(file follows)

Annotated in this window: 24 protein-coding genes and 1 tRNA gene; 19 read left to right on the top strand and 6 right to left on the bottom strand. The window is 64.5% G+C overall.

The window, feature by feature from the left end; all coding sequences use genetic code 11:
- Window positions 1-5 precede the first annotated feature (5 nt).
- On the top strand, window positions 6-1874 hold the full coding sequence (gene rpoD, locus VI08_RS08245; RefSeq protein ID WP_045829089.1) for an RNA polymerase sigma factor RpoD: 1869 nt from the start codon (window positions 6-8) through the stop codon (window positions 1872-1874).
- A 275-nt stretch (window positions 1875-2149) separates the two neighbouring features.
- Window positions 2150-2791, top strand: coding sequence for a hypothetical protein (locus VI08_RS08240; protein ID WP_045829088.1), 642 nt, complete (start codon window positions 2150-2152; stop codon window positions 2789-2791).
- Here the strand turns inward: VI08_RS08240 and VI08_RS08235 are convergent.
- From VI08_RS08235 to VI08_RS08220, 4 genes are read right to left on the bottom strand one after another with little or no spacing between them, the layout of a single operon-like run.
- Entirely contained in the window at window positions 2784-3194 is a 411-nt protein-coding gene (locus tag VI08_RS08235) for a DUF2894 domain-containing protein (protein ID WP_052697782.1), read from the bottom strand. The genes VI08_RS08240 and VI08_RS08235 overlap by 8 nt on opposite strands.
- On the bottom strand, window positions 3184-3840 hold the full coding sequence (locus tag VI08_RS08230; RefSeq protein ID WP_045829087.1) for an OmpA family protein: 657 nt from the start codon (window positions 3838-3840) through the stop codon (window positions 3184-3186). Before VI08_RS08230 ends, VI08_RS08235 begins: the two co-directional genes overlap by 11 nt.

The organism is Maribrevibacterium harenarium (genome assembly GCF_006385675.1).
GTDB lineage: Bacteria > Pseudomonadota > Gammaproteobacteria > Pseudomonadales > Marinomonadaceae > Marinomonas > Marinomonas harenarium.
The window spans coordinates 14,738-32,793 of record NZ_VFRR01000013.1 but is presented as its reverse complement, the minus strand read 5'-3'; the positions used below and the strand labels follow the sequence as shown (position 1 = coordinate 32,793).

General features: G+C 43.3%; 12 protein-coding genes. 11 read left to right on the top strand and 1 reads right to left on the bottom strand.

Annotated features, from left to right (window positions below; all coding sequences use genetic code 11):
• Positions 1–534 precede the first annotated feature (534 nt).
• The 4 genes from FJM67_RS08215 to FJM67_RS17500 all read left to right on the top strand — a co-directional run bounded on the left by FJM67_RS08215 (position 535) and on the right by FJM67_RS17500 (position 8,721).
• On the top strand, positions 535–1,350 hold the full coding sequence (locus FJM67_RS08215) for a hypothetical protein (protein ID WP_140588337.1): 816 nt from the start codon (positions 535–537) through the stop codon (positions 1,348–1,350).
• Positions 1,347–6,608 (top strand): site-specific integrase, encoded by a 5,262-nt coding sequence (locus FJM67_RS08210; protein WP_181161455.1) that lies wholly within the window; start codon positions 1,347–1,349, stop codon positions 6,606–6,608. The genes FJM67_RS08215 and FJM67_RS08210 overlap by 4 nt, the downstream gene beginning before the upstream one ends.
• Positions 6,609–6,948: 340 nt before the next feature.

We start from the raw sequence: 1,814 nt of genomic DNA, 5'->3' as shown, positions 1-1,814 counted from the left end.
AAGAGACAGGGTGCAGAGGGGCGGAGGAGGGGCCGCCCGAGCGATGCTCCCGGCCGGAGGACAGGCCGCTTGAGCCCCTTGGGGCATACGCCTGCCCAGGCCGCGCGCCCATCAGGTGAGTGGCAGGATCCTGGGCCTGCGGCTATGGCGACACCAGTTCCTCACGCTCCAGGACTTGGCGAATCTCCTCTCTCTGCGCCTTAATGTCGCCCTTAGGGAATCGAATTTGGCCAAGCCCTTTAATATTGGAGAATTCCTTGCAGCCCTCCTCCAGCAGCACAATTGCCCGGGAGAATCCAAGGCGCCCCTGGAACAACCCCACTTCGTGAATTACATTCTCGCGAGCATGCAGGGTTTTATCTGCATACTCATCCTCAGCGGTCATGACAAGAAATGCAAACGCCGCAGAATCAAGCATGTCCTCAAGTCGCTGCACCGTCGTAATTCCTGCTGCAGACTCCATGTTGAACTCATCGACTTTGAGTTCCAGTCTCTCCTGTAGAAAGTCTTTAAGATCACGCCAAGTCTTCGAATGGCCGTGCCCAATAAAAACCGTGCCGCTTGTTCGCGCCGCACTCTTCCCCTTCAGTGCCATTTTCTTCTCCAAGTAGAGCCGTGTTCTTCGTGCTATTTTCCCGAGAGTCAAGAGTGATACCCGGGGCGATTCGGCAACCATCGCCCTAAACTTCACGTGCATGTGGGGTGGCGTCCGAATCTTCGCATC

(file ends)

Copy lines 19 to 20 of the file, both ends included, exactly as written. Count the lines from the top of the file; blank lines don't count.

• Positions 1,347–6,608 (top strand): site-specific integrase, encoded by a 5,262-nt coding sequence (locus FJM67_RS08210; protein WP_181161455.1) that lies wholly within the window; start codon positions 1,347–1,349, stop codon positions 6,606–6,608. The genes FJM67_RS08215 and FJM67_RS08210 overlap by 4 nt, the downstream gene beginning before the upstream one ends.
• Positions 6,609–6,948: 340 nt before the next feature.